CfP: Before Europe: The Classic Avant-Gardes in the Longue Durée (Leuven, 9-10 Dec 2021; deadline 30 June)

University of Leuven
9-10 December 2021

This interdisciplinary symposium, open to contributions on all art forms, aims to explore the deepest temporal strata of the so-called “historical” or “classic” avant-gardes. Our goal is to chart how these avant-gardes, both within Europe and beyond, engaged with the longue durée, with “prehistory”, with deep time and with civilizations more temporally remote than Greco-Roman Antiquity.

Confirmed invited speakers include Antonia Lant (NYU Tisch) and Maria Stavrinaki (University Paris I Pantheon-
Sorbonne).

Rationale
Scholarship of the last decades has stretched the geographic delimitations of the classic avant-gardes both on the European continent and beyond. A considerable amount of scholarly energy in recent decades has gone into articulating a renewed pan-European and decentered view of the classic avant-gardes that leaves behind previous assumptions of centralized loci of avant-garde activity within a handful of major European metropolises. At the same time, research on cognate movements in the arts stemming from the Americas, the African continent and the Middle East, Asia and Japan has further expanded our view of the avant-gardes, demonstrating that the historical avant-gardes were not only a European but also a multifarious global undertaking.


This notable geographical expansion of our understanding of the classic avant-gardes contrasts sharply with our still very limited historical and temporal view of the avant-gardes. Indeed, whereas we have long moved beyond assertions that the avant-gardes were exclusively concerned with the present or the future, or that the avant-gardes responded only to immediately predating, 19 th -century trends, the classic avant-gardes’ relationship to the distant past remains understudied. Certain periods revisited by the classic avant-gardes, such as the Middle Ages and the Baroque, have already figured quite prominently in research. However, more distant time periods still present ample opportunity for investigation.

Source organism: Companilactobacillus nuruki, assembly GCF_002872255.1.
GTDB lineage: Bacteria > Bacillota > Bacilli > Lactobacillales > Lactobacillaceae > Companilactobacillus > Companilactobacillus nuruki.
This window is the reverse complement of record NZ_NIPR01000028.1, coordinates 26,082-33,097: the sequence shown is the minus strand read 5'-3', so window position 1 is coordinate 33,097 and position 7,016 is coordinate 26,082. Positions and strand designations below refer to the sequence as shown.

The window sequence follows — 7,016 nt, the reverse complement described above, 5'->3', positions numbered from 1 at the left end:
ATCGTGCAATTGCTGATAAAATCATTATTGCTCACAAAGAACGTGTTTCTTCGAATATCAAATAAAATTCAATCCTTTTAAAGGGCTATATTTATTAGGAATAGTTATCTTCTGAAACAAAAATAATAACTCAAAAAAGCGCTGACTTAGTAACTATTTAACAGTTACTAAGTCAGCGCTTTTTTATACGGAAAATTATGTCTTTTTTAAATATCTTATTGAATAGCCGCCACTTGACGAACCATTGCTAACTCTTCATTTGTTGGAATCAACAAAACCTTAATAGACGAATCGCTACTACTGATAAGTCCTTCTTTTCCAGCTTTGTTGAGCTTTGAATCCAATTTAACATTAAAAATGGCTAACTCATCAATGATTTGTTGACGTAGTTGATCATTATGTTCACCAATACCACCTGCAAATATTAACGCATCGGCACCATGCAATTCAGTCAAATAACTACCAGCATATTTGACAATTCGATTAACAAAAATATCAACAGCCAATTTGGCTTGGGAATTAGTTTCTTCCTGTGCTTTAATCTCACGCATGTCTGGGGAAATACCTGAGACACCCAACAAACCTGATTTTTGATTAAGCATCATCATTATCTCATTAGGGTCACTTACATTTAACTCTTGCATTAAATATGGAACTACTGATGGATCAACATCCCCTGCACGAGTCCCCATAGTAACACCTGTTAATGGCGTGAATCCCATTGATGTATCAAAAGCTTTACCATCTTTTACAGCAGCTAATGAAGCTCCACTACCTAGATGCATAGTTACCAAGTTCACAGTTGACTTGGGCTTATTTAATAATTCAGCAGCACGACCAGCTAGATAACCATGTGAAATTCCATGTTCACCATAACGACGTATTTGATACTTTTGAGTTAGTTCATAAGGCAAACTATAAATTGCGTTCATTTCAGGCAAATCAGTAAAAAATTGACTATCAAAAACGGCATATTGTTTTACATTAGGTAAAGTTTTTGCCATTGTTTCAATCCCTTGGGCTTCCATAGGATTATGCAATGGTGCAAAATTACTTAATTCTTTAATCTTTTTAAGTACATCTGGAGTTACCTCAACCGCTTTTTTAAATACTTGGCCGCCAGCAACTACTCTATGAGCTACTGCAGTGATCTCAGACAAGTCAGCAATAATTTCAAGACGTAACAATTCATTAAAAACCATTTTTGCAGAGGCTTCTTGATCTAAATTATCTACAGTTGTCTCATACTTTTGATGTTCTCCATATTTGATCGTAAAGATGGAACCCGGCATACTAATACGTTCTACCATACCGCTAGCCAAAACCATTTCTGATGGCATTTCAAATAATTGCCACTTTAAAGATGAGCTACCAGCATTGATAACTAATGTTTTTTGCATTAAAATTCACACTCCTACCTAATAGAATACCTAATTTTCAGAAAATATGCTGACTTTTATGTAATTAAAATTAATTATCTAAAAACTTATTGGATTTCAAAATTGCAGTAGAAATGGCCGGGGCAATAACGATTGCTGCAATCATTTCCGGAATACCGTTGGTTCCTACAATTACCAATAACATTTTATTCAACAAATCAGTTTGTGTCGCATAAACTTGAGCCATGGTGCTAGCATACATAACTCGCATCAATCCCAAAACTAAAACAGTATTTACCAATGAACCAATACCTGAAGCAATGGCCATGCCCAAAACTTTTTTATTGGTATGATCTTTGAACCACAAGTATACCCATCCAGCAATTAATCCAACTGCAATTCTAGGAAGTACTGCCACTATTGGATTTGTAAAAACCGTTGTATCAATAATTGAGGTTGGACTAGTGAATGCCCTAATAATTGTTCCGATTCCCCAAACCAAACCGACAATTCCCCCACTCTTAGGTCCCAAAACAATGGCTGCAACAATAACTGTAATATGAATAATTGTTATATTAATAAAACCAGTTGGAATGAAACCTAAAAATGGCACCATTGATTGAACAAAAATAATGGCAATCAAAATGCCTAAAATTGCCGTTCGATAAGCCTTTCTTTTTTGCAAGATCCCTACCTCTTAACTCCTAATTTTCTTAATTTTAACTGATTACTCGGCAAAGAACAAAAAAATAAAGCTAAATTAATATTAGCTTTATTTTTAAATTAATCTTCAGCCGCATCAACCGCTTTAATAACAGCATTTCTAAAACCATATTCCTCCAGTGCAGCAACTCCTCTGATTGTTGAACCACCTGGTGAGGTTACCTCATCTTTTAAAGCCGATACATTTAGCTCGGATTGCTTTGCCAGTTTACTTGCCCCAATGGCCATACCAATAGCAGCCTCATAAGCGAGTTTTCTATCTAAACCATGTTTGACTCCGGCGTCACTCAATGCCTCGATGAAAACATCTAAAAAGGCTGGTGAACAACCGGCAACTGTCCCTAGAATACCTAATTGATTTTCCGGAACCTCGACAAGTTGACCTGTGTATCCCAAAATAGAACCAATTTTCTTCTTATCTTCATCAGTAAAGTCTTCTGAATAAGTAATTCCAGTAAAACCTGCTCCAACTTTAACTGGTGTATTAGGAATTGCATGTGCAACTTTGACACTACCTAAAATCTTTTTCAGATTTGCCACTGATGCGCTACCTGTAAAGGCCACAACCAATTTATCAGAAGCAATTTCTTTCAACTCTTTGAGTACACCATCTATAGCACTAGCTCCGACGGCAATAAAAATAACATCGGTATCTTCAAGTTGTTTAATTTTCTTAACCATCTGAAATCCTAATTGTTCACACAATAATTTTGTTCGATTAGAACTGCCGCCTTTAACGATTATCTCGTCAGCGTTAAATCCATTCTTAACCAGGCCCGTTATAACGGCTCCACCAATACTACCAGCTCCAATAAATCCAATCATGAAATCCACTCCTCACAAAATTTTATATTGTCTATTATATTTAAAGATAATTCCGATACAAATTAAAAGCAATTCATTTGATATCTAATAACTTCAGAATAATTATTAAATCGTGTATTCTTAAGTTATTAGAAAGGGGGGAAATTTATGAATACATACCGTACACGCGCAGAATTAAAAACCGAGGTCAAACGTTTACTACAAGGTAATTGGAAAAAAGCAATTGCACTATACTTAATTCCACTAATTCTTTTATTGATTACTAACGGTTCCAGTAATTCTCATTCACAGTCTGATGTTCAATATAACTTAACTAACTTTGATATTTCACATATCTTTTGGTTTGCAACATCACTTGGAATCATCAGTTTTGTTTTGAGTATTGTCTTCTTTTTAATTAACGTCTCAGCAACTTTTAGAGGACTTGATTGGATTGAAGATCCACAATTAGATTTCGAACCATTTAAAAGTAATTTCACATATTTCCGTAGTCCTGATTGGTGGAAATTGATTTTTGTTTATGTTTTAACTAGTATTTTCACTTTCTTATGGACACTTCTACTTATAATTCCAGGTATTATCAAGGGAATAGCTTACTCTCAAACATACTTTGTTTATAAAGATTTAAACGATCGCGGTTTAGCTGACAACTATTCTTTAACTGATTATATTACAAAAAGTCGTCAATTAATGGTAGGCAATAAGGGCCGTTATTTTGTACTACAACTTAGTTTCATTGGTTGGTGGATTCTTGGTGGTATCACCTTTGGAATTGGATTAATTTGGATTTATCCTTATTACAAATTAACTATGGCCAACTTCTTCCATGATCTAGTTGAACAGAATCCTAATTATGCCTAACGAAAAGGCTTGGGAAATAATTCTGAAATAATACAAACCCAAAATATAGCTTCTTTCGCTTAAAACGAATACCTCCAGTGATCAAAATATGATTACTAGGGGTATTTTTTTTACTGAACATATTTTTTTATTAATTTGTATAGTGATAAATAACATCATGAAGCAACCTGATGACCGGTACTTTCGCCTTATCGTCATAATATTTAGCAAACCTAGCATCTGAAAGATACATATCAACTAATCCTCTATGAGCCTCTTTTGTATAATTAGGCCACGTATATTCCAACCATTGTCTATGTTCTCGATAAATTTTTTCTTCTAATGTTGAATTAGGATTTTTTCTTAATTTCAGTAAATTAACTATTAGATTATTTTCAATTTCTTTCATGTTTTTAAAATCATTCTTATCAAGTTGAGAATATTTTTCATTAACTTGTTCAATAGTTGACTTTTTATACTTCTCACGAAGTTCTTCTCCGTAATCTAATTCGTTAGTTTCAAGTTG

This symposium seeks to further our understanding of the historical avant-gardes by reconsidering their outer temporal parameters. The European avant-gardes located the founding moment of dominant “European” culture in the Renaissance marriage of European Antiquity and Christianity. Part of their working assumption was, accordingly, that sources for rebooting European culture had to be located in periods before the Renaissance, if not, before the arrival of Classical Antiquity. If we follow this logic, then cultures belonging to pre-European periods abound, both on the European continent (from the Minoans and Mycenaeans to the Etruscans, Celts and Illyrians) and beyond (from what is generically called “prehistory” to Ancient Egypt and pre-Columbian times). Which of these or other pre-European cultures did the classic avant-gardes revisit and enter into meaningful dialogue with? How and why? And which of these cultures did it by and large neglect and why? In a global context, which historical moments did exo-European avant-gardes invoke?